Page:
The recent FTC workshop “Big Data: A Tool for Inclusion or Exclusion?” posed important questions on whether and how analytics could be used to restrict life chances for people rather than create economic and social opportunity. The answer lies in the hands of the user of the technology, not in the technology itself. The critical question is how people use, implement or otherwise act on the discoveries – the indicators, insights and evidence – that data analytics can uncover or reveal.
As with all knowledge, the value of the insights made possible by research and science depend in large part on the purposes they are used to advance and the environment in which they are deployed. Data analytics in education is a good example.
A study by Johns Hopkins University research professor Robert Balfanz shows that most students who eventually drop out can be identified as early as the sixth grade by their attendance, behavior and course performance. Using those indicators, it is possible to identify by the middle of ninth grade virtually everyone who will drop out. As Professor Balfanz put it recently, “These young men are waving their hands early and often to say they need help, but our educational and student-support systems aren’t organized to recognize and respond to their distress signals.”
What should be done with this knowledge? While one could worry that some might take an exclusionary path to perhaps stop wasting resources on students who are predicted to fail, the popular consensus created by recent educational innovators, such as Joel Klein, CEO of Amplify and former Chancellor of the New York City Department of Education, is to use these potential drop-out indicator as discoveries to develop a path of inclusion to take corrective actions early for these students, thereby promoting social and economic opportunity in education:
“Using data to help identify these students and give them meaningful supports and interventions as early as possible would have a significant impact on the number of students that graduate ready for success in either college or career. This isn’t the stuff of science fiction. These are actionable steps we can take right now, thanks to the power of technology.”
Which path is chosen is a matter for educators, not a matter of data analytics. It would be disheartening, to say the least, if policymakers, fearful of data analytics used as a possible tool of exclusion, were to, in essence, call for educators to put their heads in the sand – not to see, and worse, not to use for good, the indicators that data analytics discovers. Would anyone really argue that schools around the country would be better off not knowing the determinants of student failure, since it is possible that such knowledge might be used to discriminate against at-risk students?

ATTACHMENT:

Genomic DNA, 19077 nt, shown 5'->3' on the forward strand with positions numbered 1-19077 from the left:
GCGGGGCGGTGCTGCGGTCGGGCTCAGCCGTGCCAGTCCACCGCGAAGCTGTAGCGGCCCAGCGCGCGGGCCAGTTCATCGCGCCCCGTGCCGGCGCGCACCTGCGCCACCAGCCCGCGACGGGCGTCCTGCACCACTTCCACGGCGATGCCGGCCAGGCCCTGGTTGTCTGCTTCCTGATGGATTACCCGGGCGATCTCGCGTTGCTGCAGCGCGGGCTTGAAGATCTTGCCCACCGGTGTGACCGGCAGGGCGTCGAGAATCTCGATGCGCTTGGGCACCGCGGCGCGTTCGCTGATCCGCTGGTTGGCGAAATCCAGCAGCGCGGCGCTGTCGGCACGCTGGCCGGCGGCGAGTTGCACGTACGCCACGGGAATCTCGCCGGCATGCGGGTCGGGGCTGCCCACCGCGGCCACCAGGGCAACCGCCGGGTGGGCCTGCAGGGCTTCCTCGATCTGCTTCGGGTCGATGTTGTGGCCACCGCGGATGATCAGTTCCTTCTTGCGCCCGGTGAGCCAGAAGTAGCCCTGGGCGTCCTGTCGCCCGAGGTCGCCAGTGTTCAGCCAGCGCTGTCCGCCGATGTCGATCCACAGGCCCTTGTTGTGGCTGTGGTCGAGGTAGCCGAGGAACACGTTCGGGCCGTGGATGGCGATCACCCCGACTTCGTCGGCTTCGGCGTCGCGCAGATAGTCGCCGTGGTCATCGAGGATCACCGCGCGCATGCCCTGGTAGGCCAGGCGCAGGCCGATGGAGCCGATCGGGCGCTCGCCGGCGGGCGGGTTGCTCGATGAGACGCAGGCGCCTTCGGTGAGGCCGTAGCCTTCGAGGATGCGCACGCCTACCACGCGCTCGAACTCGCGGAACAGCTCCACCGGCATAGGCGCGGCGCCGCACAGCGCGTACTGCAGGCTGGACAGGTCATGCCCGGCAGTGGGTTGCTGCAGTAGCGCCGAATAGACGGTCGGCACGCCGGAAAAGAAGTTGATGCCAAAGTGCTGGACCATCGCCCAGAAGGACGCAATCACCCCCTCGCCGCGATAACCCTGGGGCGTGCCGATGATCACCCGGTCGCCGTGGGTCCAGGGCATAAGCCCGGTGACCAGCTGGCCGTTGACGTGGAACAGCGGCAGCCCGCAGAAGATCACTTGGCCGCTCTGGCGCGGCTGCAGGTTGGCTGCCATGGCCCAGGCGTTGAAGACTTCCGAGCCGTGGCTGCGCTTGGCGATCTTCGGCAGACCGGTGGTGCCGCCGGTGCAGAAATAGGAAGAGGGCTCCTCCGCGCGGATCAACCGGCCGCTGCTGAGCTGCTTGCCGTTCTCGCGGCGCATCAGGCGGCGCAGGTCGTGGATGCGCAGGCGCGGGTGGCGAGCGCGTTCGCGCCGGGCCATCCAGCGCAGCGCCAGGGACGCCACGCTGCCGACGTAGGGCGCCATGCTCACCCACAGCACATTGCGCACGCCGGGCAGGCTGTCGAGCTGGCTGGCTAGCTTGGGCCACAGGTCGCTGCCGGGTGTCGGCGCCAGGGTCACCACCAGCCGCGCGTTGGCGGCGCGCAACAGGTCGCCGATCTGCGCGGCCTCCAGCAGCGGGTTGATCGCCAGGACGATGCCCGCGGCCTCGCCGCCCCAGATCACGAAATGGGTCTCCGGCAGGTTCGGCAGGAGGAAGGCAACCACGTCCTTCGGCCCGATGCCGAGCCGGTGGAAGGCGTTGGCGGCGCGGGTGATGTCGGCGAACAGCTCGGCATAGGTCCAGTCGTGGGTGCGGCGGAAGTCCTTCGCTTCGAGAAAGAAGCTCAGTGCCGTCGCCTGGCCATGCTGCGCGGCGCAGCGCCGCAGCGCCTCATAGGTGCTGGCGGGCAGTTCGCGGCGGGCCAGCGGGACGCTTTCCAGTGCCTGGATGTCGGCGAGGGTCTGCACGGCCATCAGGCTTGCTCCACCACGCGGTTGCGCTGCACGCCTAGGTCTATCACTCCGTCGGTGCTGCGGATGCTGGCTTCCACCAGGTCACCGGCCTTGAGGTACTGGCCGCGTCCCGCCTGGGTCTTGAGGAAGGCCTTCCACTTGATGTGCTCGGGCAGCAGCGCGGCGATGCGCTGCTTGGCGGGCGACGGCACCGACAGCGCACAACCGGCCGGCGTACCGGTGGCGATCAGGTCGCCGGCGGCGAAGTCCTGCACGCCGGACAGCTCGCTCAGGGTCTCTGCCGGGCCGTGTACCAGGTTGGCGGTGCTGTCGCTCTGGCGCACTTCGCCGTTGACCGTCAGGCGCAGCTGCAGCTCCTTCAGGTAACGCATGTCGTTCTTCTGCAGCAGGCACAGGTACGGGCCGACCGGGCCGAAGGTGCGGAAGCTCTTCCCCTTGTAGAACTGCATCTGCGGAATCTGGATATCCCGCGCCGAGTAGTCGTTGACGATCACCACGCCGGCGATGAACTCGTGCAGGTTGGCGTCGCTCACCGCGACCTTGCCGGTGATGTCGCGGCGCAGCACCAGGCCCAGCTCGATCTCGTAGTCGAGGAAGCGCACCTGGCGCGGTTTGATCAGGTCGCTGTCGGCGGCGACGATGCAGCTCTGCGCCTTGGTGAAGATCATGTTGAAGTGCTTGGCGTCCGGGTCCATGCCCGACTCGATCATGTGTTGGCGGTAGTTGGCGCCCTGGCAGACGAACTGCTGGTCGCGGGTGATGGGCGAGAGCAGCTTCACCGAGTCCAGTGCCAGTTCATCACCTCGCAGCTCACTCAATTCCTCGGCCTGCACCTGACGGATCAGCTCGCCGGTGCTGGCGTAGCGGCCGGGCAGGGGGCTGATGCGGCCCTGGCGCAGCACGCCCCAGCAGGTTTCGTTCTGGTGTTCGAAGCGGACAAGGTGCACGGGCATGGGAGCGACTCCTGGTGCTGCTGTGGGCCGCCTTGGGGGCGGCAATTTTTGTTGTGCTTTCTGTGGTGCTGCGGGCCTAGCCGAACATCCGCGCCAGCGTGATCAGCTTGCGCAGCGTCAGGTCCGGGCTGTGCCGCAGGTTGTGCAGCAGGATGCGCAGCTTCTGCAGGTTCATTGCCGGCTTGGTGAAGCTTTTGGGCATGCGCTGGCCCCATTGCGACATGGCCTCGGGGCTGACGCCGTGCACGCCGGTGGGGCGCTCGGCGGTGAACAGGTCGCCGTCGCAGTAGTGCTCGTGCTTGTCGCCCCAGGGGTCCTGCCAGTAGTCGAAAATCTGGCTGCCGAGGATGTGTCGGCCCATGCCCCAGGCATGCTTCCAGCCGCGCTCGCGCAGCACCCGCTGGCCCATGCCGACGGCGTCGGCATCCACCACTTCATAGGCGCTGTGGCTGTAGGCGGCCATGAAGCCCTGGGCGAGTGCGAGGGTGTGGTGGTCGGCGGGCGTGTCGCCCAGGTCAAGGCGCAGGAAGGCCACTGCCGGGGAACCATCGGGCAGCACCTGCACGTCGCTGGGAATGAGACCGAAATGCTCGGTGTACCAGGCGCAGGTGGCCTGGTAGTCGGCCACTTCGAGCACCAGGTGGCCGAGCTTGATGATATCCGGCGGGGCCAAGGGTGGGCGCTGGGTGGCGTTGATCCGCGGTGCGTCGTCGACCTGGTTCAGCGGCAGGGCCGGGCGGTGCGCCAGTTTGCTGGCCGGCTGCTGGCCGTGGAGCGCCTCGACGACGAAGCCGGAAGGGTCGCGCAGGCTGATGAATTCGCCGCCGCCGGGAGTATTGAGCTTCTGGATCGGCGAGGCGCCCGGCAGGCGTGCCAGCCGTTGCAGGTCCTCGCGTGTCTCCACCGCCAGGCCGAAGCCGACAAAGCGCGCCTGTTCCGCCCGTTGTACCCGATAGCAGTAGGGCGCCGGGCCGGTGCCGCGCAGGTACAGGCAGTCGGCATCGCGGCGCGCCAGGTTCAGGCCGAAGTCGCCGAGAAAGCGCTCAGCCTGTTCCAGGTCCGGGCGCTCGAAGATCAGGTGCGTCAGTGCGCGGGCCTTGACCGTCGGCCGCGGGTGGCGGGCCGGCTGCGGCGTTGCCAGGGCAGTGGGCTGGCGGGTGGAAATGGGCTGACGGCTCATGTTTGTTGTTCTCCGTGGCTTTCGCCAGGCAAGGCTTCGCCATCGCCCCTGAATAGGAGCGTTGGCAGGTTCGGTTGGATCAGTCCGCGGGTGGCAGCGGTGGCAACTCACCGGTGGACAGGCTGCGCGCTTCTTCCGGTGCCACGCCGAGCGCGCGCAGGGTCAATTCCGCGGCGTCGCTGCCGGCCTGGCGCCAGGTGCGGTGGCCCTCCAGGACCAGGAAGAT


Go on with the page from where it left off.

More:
In fact, many schools throughout the country are raising their heads, and hands, to apply data analytics to help their students succeed.
- Research shows that attendance, behavior and course performance can assess dropout risk in a way that allows schools to design early intervention systems to support students. Miami Carol City Senior High in Florida designed an intervention system based on this kind of data. In 2013, one-third of students flagged for missing school got back on track to graduation. Two-thirds of the students who were having behavioral problems made a turnaround.
- In Hamilton County Board of Education in Tennessee, early student interventions led to increased graduation rates by more than 8 percentage points and standardized test scores in math and reading by more than 10 percent thanks to applying predictive analytics.
- In Mobile County, Alabama the dropout rate has been nudged downward by three percent since the application of data analytics on a broad range of factors including demographic variable to identify at risk students.
As J. Alvin Wilbanks, CEO and superintendent of Gwinnett County Public Schools, the 14th largest school district in the U.S., put it, “data analytics can help us both identify the child and create a better picture of who they are, what areas they’re deficient in, and point to things we can do differently. As we perfect our use of analytics, I think we can even get to the point where it’ll suggest, this student is weak in fractions; here are some activities that can help improve that.”
These examples and countless more show that educators are putting discoveries from data analytics to use for the good of all students, using indicators not to exclude students but rather to develop personalized courses of study for each one to succeed.
Mark MacCarthy, Vice President, Public Policy at SIIA, directs SIIA’s public policy initiatives in the areas of intellectual property enforcement, information privacy, cybersecurity, cloud computing and the promotion of educational technology.